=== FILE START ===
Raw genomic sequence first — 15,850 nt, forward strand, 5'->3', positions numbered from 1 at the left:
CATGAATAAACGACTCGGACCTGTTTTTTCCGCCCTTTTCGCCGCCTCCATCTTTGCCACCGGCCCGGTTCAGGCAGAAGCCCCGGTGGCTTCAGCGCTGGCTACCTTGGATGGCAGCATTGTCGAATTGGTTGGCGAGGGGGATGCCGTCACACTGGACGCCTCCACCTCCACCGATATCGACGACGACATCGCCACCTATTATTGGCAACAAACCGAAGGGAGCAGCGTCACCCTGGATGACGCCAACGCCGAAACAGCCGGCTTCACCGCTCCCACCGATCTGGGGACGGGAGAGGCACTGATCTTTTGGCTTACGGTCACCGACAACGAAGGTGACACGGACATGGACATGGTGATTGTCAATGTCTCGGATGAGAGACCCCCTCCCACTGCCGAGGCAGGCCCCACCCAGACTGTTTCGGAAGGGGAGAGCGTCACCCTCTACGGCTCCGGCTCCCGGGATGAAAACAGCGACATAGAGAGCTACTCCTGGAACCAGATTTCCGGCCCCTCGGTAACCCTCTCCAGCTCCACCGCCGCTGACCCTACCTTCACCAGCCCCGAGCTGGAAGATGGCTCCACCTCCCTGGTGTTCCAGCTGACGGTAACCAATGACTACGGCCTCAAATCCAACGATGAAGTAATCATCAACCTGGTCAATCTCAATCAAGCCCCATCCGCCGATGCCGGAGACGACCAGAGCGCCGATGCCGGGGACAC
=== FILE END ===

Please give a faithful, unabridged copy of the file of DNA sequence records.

Raw genomic sequence first — 15,850 nt, forward strand, 5'->3', positions numbered from 1 at the left:
CATGAATAAACGACTCGGACCTGTTTTTTCCGCCCTTTTCGCCGCCTCCATCTTTGCCACCGGCCCGGTTCAGGCAGAAGCCCCGGTGGCTTCAGCGCTGGCTACCTTGGATGGCAGCATTGTCGAATTGGTTGGCGAGGGGGATGCCGTCACACTGGACGCCTCCACCTCCACCGATATCGACGACGACATCGCCACCTATTATTGGCAACAAACCGAAGGGAGCAGCGTCACCCTGGATGACGCCAACGCCGAAACAGCCGGCTTCACCGCTCCCACCGATCTGGGGACGGGAGAGGCACTGATCTTTTGGCTTACGGTCACCGACAACGAAGGTGACACGGACATGGACATGGTGATTGTCAATGTCTCGGATGAGAGACCCCCTCCCACTGCCGAGGCAGGCCCCACCCAGACTGTTTCGGAAGGGGAGAGCGTCACCCTCTACGGCTCCGGCTCCCGGGATGAAAACAGCGACATAGAGAGCTACTCCTGGAACCAGATTTCCGGCCCCTCGGTAACCCTCTCCAGCTCCACCGCCGCTGACCCTACCTTCACCAGCCCCGAGCTGGAAGATGGCTCCACCTCCCTGGTGTTCCAGCTGACGGTAACCAATGACTACGGCCTCAAATCCAACGATGAAGTAATCATCAACCTGGTCAATCTCAATCAAGCCCCATCCGCCGATGCCGGAGACGACCAGAGCGCCGATGCCGGGGACAC